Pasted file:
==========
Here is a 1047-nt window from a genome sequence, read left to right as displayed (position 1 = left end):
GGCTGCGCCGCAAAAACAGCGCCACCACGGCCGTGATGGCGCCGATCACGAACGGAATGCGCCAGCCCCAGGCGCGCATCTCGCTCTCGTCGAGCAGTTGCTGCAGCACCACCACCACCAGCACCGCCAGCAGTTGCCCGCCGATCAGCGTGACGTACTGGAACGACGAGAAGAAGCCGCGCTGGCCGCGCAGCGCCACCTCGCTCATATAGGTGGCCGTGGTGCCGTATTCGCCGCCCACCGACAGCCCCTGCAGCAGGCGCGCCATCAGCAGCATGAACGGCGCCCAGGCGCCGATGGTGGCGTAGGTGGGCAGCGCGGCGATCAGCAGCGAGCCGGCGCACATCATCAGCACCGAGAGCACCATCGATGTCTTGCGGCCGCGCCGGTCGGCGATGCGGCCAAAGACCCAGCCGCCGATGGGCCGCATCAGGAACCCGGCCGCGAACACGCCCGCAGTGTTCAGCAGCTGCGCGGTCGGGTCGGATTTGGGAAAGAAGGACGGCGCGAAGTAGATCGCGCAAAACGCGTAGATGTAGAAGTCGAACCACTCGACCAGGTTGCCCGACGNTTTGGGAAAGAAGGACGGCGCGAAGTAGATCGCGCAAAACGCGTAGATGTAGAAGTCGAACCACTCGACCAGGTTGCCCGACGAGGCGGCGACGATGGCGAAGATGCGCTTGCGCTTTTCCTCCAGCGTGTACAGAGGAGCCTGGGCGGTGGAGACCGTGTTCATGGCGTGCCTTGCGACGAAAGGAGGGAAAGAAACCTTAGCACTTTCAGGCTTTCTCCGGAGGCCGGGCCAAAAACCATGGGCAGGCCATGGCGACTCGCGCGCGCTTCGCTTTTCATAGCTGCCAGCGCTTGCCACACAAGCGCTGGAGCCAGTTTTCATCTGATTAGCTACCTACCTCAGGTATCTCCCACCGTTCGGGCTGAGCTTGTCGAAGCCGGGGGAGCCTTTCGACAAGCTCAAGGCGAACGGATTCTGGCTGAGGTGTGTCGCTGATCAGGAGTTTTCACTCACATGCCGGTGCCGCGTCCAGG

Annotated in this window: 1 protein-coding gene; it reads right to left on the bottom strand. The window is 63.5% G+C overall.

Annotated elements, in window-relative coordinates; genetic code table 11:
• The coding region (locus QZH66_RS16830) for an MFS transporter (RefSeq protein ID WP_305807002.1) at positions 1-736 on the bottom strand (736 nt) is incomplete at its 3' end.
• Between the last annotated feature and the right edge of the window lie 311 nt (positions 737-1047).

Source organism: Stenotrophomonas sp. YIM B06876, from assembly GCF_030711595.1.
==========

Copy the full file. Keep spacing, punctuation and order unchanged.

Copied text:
Here is a 1047-nt window from a genome sequence, read left to right as displayed (position 1 = left end):
GGCTGCGCCGCAAAAACAGCGCCACCACGGCCGTGATGGCGCCGATCACGAACGGAATGCGCCAGCCCCAGGCGCGCATCTCGCTCTCGTCGAGCAGTTGCTGCAGCACCACCACCACCAGCACCGCCAGCAGTTGCCCGCCGATCAGCGTGACGTACTGGAACGACGAGAAGAAGCCGCGCTGGCCGCGCAGCGCCACCTCGCTCATATAGGTGGCCGTGGTGCCGTATTCGCCGCCCACCGACAGCCCCTGCAGCAGGCGCGCCATCAGCAGCATGAACGGCGCCCAGGCGCCGATGGTGGCGTAGGTGGGCAGCGCGGCGATCAGCAGCGAGCCGGCGCACATCATCAGCACCGAGAGCACCATCGATGTCTTGCGGCCGCGCCGGTCGGCGATGCGGCCAAAGACCCAGCCGCCGATGGGCCGCATCAGGAACCCGGCCGCGAACACGCCCGCAGTGTTCAGCAGCTGCGCGGTCGGGTCGGATTTGGGAAAGAAGGACGGCGCGAAGTAGATCGCGCAAAACGCGTAGATGTAGAAGTCGAACCACTCGACCAGGTTGCCCGACGNTTTGGGAAAGAAGGACGGCGCGAAGTAGATCGCGCAAAACGCGTAGATGTAGAAGTCGAACCACTCGACCAGGTTGCCCGACGAGGCGGCGACGATGGCGAAGATGCGCTTGCGCTTTTCCTCCAGCGTGTACAGAGGAGCCTGGGCGGTGGAGACCGTGTTCATGGCGTGCCTTGCGACGAAAGGAGGGAAAGAAACCTTAGCACTTTCAGGCTTTCTCCGGAGGCCGGGCCAAAAACCATGGGCAGGCCATGGCGACTCGCGCGCGCTTCGCTTTTCATAGCTGCCAGCGCTTGCCACACAAGCGCTGGAGCCAGTTTTCATCTGATTAGCTACCTACCTCAGGTATCTCCCACCGTTCGGGCTGAGCTTGTCGAAGCCGGGGGAGCCTTTCGACAAGCTCAAGGCGAACGGATTCTGGCTGAGGTGTGTCGCTGATCAGGAGTTTTCACTCACATGCCGGTGCCGCGTCCAGG

Annotated in this window: 1 protein-coding gene; it reads right to left on the bottom strand. The window is 63.5% G+C overall.

Annotated elements, in window-relative coordinates; genetic code table 11:
• The coding region (locus QZH66_RS16830) for an MFS transporter (RefSeq protein ID WP_305807002.1) at positions 1-736 on the bottom strand (736 nt) is incomplete at its 3' end.
• Between the last annotated feature and the right edge of the window lie 311 nt (positions 737-1047).

Source organism: Stenotrophomonas sp. YIM B06876, from assembly GCF_030711595.1.